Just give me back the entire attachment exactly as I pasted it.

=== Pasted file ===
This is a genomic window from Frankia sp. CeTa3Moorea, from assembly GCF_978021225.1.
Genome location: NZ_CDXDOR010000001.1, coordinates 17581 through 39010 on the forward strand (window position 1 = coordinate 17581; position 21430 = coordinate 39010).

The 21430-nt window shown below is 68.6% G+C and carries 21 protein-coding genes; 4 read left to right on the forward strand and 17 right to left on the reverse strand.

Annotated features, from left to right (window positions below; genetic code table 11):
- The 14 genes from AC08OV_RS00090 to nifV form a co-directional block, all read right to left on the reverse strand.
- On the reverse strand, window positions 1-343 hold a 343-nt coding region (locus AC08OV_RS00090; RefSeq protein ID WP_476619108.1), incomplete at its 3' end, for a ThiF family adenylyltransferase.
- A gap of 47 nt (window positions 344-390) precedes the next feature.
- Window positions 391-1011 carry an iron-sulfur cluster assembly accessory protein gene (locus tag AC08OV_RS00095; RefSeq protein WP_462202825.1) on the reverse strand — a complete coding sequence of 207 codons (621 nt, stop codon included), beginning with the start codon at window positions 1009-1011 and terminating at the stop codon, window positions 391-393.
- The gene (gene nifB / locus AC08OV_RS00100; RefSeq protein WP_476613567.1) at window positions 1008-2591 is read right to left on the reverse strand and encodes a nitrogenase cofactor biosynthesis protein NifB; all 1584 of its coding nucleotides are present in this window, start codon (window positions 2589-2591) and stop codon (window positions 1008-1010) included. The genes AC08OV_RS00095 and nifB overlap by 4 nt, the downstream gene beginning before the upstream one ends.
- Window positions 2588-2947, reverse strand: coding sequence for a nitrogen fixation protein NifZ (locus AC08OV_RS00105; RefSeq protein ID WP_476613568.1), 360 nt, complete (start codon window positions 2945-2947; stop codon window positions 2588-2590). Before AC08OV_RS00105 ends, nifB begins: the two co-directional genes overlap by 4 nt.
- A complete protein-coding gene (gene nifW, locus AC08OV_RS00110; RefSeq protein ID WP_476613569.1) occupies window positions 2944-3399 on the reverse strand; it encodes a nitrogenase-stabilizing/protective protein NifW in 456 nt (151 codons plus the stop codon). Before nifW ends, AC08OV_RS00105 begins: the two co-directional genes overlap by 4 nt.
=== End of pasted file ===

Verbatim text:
This is a genomic window from Frankia sp. CeTa3Moorea, from assembly GCF_978021225.1.
Genome location: NZ_CDXDOR010000001.1, coordinates 17581 through 39010 on the forward strand (window position 1 = coordinate 17581; position 21430 = coordinate 39010).

The 21430-nt window shown below is 68.6% G+C and carries 21 protein-coding genes; 4 read left to right on the forward strand and 17 right to left on the reverse strand.

Annotated features, from left to right (window positions below; genetic code table 11):
- The 14 genes from AC08OV_RS00090 to nifV form a co-directional block, all read right to left on the reverse strand.
- On the reverse strand, window positions 1-343 hold a 343-nt coding region (locus AC08OV_RS00090; RefSeq protein ID WP_476619108.1), incomplete at its 3' end, for a ThiF family adenylyltransferase.
- A gap of 47 nt (window positions 344-390) precedes the next feature.
- Window positions 391-1011 carry an iron-sulfur cluster assembly accessory protein gene (locus tag AC08OV_RS00095; RefSeq protein WP_462202825.1) on the reverse strand — a complete coding sequence of 207 codons (621 nt, stop codon included), beginning with the start codon at window positions 1009-1011 and terminating at the stop codon, window positions 391-393.
- The gene (gene nifB / locus AC08OV_RS00100; RefSeq protein WP_476613567.1) at window positions 1008-2591 is read right to left on the reverse strand and encodes a nitrogenase cofactor biosynthesis protein NifB; all 1584 of its coding nucleotides are present in this window, start codon (window positions 2589-2591) and stop codon (window positions 1008-1010) included. The genes AC08OV_RS00095 and nifB overlap by 4 nt, the downstream gene beginning before the upstream one ends.
- Window positions 2588-2947, reverse strand: coding sequence for a nitrogen fixation protein NifZ (locus AC08OV_RS00105; RefSeq protein ID WP_476613568.1), 360 nt, complete (start codon window positions 2945-2947; stop codon window positions 2588-2590). Before AC08OV_RS00105 ends, nifB begins: the two co-directional genes overlap by 4 nt.
- A complete protein-coding gene (gene nifW, locus AC08OV_RS00110; RefSeq protein ID WP_476613569.1) occupies window positions 2944-3399 on the reverse strand; it encodes a nitrogenase-stabilizing/protective protein NifW in 456 nt (151 codons plus the stop codon). Before nifW ends, AC08OV_RS00105 begins: the two co-directional genes overlap by 4 nt.